Genel Energy intends to launch a farm-out process on its exploration acreage onshore Somaliland in the third quarter as “significant hydrocarbon potential” has been uncovered by seismic work.
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The Anglo-Turkish independent is looking to attract suitors to reduce its capital outlay on a planned exploration drilling campaign after a number of leads and prospects were identified from 2D seismic data acquired last year on its SL-10-B and SL-13 blocks, in which it holds a 75% operating stake in both.
“A number of potentially high-impact exploration targets have been identified within play types directly analogous to the prolific Yemeni rift basins,” the London-listed company said in its first-half results statement.
It added seismic processing “confirms the longstanding view that the block has significant hydrocarbon potential”, with the company looking to drill an initial exploration well in 2020.
Genel now intends to determine potential resource volumes for drilling prospects before initiating the farm-out effort late in the current quarter. It has previously estimated the two blocks could hold total oil resources of more than 1 billion barrels.
The company also holds a 50% stake in the Odewayne block onshore the north-east African Republic of Somaliland with seismic processing work ongoing in the tract that is tagged as having similar resource potential of 1 billion barrels.
Genel disclosed it also intends to start a farm-out process on its Sidi Moussa block off Morocco, in which it holds a 75% operating stake, in the first quarter of next year after completing licence obligations including a 3D seismic survey carried out last year.
The company further stated it “continues to actively pursue growth and is assessing opportunities to make value-accretive additions to the portfolio” after recording cash flow of $75.6 million in the first half, supported by strong production from the DNO-operated Tawke licence in Iraqi Kurdistan in which it holds a 25% stake.
The figure, which included a delayed $19 million payment from the Kurdish authorities recorded after the period, was up from $70.1 million a year ago and leaves Genel with a cash pile of $390 million as of 5 August.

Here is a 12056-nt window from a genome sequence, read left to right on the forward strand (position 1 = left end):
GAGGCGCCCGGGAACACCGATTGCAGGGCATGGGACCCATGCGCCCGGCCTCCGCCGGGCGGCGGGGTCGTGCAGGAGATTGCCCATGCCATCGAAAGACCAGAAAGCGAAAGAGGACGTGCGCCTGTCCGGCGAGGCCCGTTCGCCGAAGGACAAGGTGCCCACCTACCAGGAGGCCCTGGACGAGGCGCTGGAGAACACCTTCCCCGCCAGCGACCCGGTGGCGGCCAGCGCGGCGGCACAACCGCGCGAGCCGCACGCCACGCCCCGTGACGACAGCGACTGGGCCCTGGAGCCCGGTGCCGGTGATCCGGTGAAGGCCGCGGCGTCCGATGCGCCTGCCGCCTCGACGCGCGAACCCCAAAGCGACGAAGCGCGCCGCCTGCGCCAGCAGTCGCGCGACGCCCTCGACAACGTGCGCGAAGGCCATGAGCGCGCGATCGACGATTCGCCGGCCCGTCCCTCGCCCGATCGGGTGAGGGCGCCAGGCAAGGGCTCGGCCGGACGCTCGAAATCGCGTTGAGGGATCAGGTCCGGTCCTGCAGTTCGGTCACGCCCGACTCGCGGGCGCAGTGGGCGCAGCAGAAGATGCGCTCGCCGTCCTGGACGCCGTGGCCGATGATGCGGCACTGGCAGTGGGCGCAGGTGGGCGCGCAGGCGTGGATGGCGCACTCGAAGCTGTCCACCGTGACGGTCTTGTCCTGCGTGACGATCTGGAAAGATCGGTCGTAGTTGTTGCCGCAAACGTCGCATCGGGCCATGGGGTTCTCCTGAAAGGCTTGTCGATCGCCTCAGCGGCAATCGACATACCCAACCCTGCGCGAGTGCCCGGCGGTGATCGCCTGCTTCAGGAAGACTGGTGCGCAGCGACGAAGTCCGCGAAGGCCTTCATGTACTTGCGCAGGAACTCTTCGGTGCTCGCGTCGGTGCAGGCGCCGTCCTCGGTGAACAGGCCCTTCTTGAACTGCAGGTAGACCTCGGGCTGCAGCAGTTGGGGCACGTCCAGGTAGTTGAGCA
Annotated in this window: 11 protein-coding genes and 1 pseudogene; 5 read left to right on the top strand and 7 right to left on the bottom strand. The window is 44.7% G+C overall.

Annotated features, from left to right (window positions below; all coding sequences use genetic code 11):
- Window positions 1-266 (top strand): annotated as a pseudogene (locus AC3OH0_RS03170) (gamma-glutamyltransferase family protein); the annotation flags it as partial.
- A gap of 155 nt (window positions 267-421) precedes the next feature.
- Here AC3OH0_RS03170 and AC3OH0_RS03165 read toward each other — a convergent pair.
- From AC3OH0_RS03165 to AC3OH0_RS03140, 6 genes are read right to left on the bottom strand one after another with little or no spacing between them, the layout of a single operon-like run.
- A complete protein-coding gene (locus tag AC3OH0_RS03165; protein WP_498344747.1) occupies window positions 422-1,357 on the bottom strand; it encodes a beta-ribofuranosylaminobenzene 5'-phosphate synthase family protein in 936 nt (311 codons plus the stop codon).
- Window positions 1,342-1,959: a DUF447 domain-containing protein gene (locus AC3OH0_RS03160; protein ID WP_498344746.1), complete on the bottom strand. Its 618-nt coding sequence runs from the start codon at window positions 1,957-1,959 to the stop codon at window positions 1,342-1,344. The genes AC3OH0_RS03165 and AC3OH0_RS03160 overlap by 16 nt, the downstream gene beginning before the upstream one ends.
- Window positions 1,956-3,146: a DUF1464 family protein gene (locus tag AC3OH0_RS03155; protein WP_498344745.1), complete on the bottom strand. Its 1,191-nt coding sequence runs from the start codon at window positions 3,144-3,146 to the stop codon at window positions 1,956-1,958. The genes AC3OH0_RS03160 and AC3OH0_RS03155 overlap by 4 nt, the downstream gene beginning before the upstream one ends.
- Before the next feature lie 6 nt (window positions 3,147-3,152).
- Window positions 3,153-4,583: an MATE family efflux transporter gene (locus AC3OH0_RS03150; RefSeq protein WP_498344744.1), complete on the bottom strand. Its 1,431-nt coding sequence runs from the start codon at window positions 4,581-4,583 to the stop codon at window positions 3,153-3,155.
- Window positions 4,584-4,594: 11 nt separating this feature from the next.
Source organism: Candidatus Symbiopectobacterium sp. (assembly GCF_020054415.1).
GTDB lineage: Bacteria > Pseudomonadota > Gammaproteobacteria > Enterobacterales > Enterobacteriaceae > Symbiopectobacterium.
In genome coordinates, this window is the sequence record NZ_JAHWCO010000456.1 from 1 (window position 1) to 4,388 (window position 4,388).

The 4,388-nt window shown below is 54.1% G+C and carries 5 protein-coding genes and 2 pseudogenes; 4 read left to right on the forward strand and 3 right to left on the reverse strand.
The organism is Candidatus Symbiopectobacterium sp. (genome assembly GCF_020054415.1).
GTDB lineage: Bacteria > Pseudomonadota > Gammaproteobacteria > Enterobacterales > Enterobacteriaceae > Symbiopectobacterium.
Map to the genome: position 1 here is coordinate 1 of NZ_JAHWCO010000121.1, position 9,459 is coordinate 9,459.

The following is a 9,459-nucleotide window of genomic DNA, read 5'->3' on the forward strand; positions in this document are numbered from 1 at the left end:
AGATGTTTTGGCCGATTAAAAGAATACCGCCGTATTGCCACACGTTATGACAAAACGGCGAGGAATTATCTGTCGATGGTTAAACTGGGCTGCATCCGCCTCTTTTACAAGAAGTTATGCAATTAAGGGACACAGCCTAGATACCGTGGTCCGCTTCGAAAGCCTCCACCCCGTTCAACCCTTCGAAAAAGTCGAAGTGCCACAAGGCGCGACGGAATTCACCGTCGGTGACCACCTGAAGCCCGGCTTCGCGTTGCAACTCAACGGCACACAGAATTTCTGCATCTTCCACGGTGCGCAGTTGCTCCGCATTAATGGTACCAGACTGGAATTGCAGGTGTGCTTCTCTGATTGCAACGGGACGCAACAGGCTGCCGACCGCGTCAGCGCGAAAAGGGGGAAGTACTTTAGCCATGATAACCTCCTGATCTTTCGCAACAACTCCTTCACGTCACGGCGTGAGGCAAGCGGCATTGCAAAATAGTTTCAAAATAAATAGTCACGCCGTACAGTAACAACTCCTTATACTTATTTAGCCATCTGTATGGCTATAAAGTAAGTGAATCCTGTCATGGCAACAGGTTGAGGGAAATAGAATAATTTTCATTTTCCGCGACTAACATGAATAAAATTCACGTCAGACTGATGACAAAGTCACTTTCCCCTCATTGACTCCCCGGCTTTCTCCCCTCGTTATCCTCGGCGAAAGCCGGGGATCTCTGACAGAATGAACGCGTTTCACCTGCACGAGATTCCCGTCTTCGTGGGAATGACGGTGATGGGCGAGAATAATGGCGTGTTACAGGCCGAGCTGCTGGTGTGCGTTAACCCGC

Its first-half revenue of $194.3 million increased from $161.1 million in the same period of 2018, with an operating profit of $91.9 million up from $73.3 million to put the company on course to reverse a full-year loss in 2018 of $254.6 million.
Genel also expects to deliver “material cash flow” in the second half even as investments increase, with capital expenditure for the full year targeted at the top end of a range between $150 million and $170 million as spending more than doubled in the first half to $72.2 million from $34.1 million a year ago.
Chief executive Bill Higgs said “This cash generation and our strong balance sheet allows us to both increase investment in growing the business as well as returning cash to shareholders via dividends”, though he added capital discipline remained a priority.
Genel is engaged in developing the first phase of the Sarta block in Kurdistan, due on stream in mid-2020, after acquiring a stake from US operator Chevron earlier this year and also aims to drill a well next year at its operated Qara Dagh block in the region acquired in the same deal.
Furthermore, the company remains in talks with the Kurdistan Regional Government (KRG) on commercial terms for the development of the Bina Bawi oilfield and Miran gas field in the autonomous region of northern Iraq.
Genel is now seeking approval from the KRG for a commercial proposal entailing joint funding with the latter of future midstream gas infrastructure as well as the Bina Bawi field development plan.
It would then commission a front-end engineering and design study for the award of an engineering, procurement, construction, installation and commissioning contract relating to the midstream development, based on funding from the Bina Bawi oil development.
The company, which owns a 100% operating stake in both fields, said: “Negotiations between Genel and the KRG are ongoing regarding commercial terms for a staged and integrated oil and gas development.”
Genel, which wants to use revenue from Bina Bawi oil output to fund full-scale gas production from a phased project with Miran, said it is “increasingly confident” that construction on Bina Bawi could start next year.
Higgs was quoted by Reuters as saying that commercial terms could be agreed by April 2020.
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